Mornings come fast and furious here at the Tour of Taiwan. In reality, “slow and lethargically” is a more apt description with jet-lag still lingering, having come from 14 hours of plane rides away just a few days ago. So just when I feel like I’m settling into a righteous slumber, there’s a knock on my door and it’s time to get going for the race. 5:50am was this morning’s wake up knock. I had just visited the bathroom (neither just a hole in the ground nor a massaging toilet seat) and was certain I had now tallied an hour of tossing and turning and that it was now approaching ten PM. Nope, game time!
Anyway, yesterday was stage four which featured the characteristic relentless attacks. Teams of five make for very animated racing since virtually every one of the twenty teams here are told to go for the breakaway. Therefore teammates chase down teammates, bragging rights are up for grabs as “Best (___insert your nationality here___) Rider” will earn you a pat on the back at dinner, plus there is coveted TV time on FOX Sports Asia.
Alas we are down to four riders since Guillaume arrived feeling under the weather and pulled the plug the day before on the supa’ dupa’ fast KOM just 14km into the stage. And now two of us from Cannondale are are on breakaway patrol, Frenchman Jean Marc Marino and myself, thereby saving the legs of Aussie legend Cameron Wurf and the hilarious Italian wunderkind, David Formolo. (I’ll add that this team lineup, albeit small, is an outstanding United Nations of Cannondale. A truly great crew!)
Blah blah blah bike racing occurred, an hour of attacks, finally a group of three got away, I rotated the front garnering another day of excellent training for the upcoming Belgian classics, then we ripped the front tearing the race to smitherines and I JUUUUst came off the back of the lead group of maybe 30 dudes over the final KOM. Ugg. That’s frustrating since I was keen to rip the finale for Wurf and FormoloUno. But having just pulled the peloton for the previous few hours, I suppose that was expected. Good to see the form coming along after a very light early season of racing! Then Wurf and Formolo lit it up but the yellow jersey Frenchman Di Gregorio (whose name I think I just misspelled) maintained his lead and we then ended up at the race finish which was within a stone’s throw of the race hotel. Which is FANTASTIC since the other stages feature a finish, then up to two more hours of stinky, sardine-like racers packed into a bus travel time to the subsequent hotel.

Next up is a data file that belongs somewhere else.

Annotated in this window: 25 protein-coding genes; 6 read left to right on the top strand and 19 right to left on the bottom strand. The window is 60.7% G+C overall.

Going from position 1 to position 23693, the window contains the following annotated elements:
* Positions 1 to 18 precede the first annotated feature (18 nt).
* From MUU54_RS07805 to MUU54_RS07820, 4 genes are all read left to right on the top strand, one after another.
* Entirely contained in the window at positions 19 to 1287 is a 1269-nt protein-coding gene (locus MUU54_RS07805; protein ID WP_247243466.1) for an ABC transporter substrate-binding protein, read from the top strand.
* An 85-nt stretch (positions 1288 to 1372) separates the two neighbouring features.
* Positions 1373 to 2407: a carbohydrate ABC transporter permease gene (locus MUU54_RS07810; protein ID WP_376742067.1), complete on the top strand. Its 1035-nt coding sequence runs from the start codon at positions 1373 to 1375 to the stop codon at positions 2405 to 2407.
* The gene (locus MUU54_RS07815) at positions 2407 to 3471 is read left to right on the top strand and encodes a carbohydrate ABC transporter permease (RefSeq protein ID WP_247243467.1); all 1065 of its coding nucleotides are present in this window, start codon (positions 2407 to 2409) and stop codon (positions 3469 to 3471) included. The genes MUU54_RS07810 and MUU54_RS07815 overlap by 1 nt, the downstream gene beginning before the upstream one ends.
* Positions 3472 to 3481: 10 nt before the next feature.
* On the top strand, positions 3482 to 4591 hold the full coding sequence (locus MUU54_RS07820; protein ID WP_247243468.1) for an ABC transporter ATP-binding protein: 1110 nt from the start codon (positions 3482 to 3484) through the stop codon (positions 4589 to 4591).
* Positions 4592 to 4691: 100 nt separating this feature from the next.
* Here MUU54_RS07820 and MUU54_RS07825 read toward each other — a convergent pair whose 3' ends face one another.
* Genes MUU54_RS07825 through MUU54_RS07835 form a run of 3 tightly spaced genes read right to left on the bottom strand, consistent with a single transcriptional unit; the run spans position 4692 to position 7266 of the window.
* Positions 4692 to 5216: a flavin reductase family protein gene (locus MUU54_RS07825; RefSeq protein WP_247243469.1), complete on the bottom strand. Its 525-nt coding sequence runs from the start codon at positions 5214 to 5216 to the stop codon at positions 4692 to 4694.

Yonder bike race is featured here:
Which leads to episode three (or four, I forget) of Out of the Saddle News:
Avoiding the bus whenever possible is a good thing because among other things, buses here have a blarringly loud bell/siren that is sounded on the loudspeakers throughout the bus whenever the blinker is on. I’m a fan of the environment and take municipal means of travel periodically. So American or Italian or Spanish, I’ve tested out various global bus systems and have never experienced such a cacophony on a bus. Changing lanes? Sound the horn! Getting off the highway? Wake everyone up! In the sage words of Homestar Runner, “Not necessary!”
Also strange, there are televisions throughout the bus, but video doesn’t work, only audio. So with blank screens and only Chinese coming through the speakers, we are watching, err… correction, listening to Taiwanese game shows and ninja movies complete with fast fist sounds and Batman like “BIFF” and “THUMP” noises. Riveting.
Perusing foreign grocery markets provides me endless entertainment. Look at this brilliant bit of Taiwanization of American snacks. They too apparently have late night munchies, and even advertise accordingly! Even down to the celery and blue cheese accompaniments, these lightning bolt shaped Doritos look aggressive.
And better yet is this gem. Wurf’s racing was very good yesterday. His discovery of these was downright heroic!
And yes, I checked. Maple syrup is a two word ingredient – no “artificial flavoring” nor “artificial maple flavor” here. Yumyumyumyumyummmm recovery food.
Keeping along the genre of maple, I had a fun conversation with the lovely chief podium lady who is also the English and Taiwanese announcer of the Tour de (not “of”) Taiwan. She has exceptional schoolbook English, and truly hats off to her for that as I plead ignorance having expanded my Chinese to “Hello”, “Thank you”, “Yes”, and “No”. Which is to say, her’s is great, just a little bit clunky. So our conversation, verbatim, went like this:
Me: Hello, my name is Ted. What’s your name?
Her: Nice to meet you! My name is Jo. What is your name?
Me: Hi Jo! Ahh, I just said, my name is Ted. Pleasure to meet you too.
Jo: Oh many sorrys! What is your second name?
Me: Umm, my last name is King. My name is Ted King.
Jo: (Very excited) Ooh! You enjoy, umm,… (Pause) maple!
Me: (Also very excited) Yes! Wow, word gets around eh? Weird, how did you know that?
Jo: I do not know. We tried to get you maple but we do not have any in the south here in Taiwan. I really want to try!
Me: Yes. You. Do! It’s delicious and has a really unique flavor. You’d love it.
(This is where the conversation veered entertainingly astray as something was clearly lost in translation)
Jo: I am very hungry.
Me: (We had just finished a stage. And I was assuming she was saying she is hungry, maybe for maple syrup…? I don’t know.) Yeah, me too. I would love some maple right now.
Jo: From Europe?
Me: Ahh, huh? No maple syrup is only made in North America.
Jo: No no, Hungary. Like Budapest.
Jo: I just say “Hungary”. That is where Budapest is!
(Then we exchanged several dozen bows and said nice to meet you and went in search of food.)
Endless entertainment I tell you.
Well this entry came from the bus as we’ve been truckin’ along since 7am en route to the final stage. “ZOOM ZOOM!”